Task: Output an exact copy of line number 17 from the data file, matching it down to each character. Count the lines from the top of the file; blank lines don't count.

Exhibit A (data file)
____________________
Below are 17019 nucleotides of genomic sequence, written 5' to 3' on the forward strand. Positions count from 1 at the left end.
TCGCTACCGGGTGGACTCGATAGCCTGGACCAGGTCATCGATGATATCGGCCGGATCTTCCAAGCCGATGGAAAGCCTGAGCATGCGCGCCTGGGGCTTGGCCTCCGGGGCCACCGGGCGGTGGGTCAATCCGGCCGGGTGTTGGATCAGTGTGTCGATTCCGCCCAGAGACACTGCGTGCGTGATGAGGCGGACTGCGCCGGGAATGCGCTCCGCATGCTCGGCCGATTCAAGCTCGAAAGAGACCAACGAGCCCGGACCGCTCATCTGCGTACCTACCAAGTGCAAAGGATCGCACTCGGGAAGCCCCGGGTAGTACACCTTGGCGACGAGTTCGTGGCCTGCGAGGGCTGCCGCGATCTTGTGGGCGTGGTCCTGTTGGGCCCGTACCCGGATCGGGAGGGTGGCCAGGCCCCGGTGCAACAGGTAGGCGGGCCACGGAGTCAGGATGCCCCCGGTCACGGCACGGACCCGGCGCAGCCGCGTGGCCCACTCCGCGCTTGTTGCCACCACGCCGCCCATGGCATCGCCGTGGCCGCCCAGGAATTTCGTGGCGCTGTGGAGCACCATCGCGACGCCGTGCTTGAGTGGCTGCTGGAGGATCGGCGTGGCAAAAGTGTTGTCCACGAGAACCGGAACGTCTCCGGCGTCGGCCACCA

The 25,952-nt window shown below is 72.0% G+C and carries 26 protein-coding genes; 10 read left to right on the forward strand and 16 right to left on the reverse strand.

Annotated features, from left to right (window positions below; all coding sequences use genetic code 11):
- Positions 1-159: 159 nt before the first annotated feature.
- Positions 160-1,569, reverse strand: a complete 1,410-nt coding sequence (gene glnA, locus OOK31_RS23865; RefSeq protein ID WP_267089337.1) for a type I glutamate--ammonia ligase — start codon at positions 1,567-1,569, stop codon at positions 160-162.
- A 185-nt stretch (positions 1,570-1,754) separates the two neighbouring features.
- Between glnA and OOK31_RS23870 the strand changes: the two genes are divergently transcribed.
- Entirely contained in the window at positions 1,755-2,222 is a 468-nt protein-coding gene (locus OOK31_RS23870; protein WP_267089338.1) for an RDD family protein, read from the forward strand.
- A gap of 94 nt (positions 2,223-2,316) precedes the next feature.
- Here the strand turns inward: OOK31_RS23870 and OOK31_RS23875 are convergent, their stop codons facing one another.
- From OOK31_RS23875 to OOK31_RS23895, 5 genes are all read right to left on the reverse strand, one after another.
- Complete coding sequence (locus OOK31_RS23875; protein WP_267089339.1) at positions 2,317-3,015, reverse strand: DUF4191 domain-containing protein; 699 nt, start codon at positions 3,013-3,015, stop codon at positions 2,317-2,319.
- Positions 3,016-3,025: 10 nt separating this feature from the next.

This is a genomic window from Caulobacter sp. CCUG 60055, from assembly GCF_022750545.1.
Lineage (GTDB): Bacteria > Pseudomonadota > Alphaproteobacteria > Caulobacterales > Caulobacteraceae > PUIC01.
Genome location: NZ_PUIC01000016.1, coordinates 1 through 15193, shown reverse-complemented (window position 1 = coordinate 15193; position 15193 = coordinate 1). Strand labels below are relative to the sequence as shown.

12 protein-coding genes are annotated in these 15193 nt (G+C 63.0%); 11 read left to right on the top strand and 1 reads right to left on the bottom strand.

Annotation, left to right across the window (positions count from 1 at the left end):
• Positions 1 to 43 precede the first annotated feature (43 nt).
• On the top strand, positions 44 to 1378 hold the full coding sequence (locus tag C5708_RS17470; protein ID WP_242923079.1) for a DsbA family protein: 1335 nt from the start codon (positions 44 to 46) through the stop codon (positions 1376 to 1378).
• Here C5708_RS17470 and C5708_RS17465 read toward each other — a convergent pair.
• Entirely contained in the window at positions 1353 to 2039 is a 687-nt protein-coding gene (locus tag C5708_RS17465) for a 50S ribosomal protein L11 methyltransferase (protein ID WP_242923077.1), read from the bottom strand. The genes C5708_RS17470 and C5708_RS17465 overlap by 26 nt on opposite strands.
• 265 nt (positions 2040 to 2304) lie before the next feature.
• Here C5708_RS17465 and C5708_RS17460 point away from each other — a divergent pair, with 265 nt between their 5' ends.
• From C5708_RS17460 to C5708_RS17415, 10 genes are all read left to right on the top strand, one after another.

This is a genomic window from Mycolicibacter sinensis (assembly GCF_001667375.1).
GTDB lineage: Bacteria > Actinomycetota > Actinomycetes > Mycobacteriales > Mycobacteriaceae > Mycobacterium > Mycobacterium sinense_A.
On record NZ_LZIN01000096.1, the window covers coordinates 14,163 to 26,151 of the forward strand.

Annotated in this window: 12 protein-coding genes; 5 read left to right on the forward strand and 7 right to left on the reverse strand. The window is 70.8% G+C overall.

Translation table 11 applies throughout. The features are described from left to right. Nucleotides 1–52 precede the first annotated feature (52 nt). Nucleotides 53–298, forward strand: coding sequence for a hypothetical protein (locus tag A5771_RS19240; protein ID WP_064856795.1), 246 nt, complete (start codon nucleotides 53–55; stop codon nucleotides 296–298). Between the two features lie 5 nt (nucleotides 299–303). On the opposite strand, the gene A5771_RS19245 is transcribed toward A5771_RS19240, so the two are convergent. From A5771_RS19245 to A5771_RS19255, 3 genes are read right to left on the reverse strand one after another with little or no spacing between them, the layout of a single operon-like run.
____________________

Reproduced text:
Genome location: NZ_PUIC01000016.1, coordinates 1 through 15193, shown reverse-complemented (window position 1 = coordinate 15193; position 15193 = coordinate 1). Strand labels below are relative to the sequence as shown.